Krabbe Disease is an inherited neurodegenerative disease that is rapidly progressive and fatal within 2 years. It is caused by galactocerebrosidase enzyme deficiency (GALC) that results in disruption of myelin metabolism. Once the myelin sheath is destroyed, severe degeneration of mental and motor skills ensue. Umbilical cord transplantation (UCBT) is the only treatment available and is only successful if the patient is treated before symptoms appear. This study will examine the potential for Diffusion Tensor Imaging to be used prognostically for urgent treatment decisions, and as a marker of disease progression associated with motor disability after UCBT. We propose to develop a quantitative method to objectively identify presymptomatic white matter tract abnormalities in at-risk newborns who should receive immediate treatment. This approach will be a key component of a population screening program that identifies babies with low galactocerebrosidase where a family history cannot confirm the diagnosis of infantile Krabbe Disease.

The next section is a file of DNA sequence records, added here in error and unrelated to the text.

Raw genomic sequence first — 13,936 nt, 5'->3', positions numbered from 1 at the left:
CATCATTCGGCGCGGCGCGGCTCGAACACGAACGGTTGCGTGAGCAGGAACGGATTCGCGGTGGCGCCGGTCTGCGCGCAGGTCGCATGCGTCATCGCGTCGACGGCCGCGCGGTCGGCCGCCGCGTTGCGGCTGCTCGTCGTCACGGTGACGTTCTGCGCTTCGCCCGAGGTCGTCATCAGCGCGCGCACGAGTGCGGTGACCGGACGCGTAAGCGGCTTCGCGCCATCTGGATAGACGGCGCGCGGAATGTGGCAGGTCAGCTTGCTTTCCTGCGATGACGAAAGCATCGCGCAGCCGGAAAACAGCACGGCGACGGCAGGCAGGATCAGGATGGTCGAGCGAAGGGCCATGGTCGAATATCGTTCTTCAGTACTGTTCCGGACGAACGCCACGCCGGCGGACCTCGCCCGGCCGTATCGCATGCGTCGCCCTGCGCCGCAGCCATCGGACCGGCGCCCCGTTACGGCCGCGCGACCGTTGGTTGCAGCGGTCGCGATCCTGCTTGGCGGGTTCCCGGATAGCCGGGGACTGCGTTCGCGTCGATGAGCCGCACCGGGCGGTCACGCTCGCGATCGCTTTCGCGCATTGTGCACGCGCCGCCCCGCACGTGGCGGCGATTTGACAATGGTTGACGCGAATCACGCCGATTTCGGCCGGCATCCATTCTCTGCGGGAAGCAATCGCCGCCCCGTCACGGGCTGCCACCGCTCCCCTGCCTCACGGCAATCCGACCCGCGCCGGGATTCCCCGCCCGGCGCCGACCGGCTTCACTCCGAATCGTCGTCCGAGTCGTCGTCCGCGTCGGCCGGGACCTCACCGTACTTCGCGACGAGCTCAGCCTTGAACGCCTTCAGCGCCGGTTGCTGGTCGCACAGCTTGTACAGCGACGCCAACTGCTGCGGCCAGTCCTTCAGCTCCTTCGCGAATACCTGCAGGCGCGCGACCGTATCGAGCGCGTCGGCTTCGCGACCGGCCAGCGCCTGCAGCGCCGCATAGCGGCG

Specific Aims : 1) In a prospective study of over 100 babies with low galactocerebrosidase enzyme, determine if DTI can identify which of these newborns will develop infantile Krabbe Disease, 2) To assess how corticospinal white matter tract myelination progresses in the first 24 months of life in infants with low galactocerebrosidase who do not develop infantile Krabbe Disease, 3) To determine, among transplanted children, whether long- term motor function can be predicted by baseline DTI fractional anisotropy measurements. The new knowledge acquired can be immediately translated into clinical practice by correlating DTI measures with disease severity, expected rate of progression and clinical outcomes. The measure has the potential to be validated as a surrogate marker of diseases progression when evaluating the efficacy of new treatments. PUBLIC HEALTH NARRATIVE: Krabbe disease is an inherited neurodegenerative disease that is fatal if untreated within 2 years. Umbilical cord transplantation (UCBT) is only successful if the patient is treated before symptoms appear. This study will examine the potential for Diffusion Tensor Imaging to be used prognostically for treatment decisions, and as a marker of disease progression associated with motor disability after UCBT.
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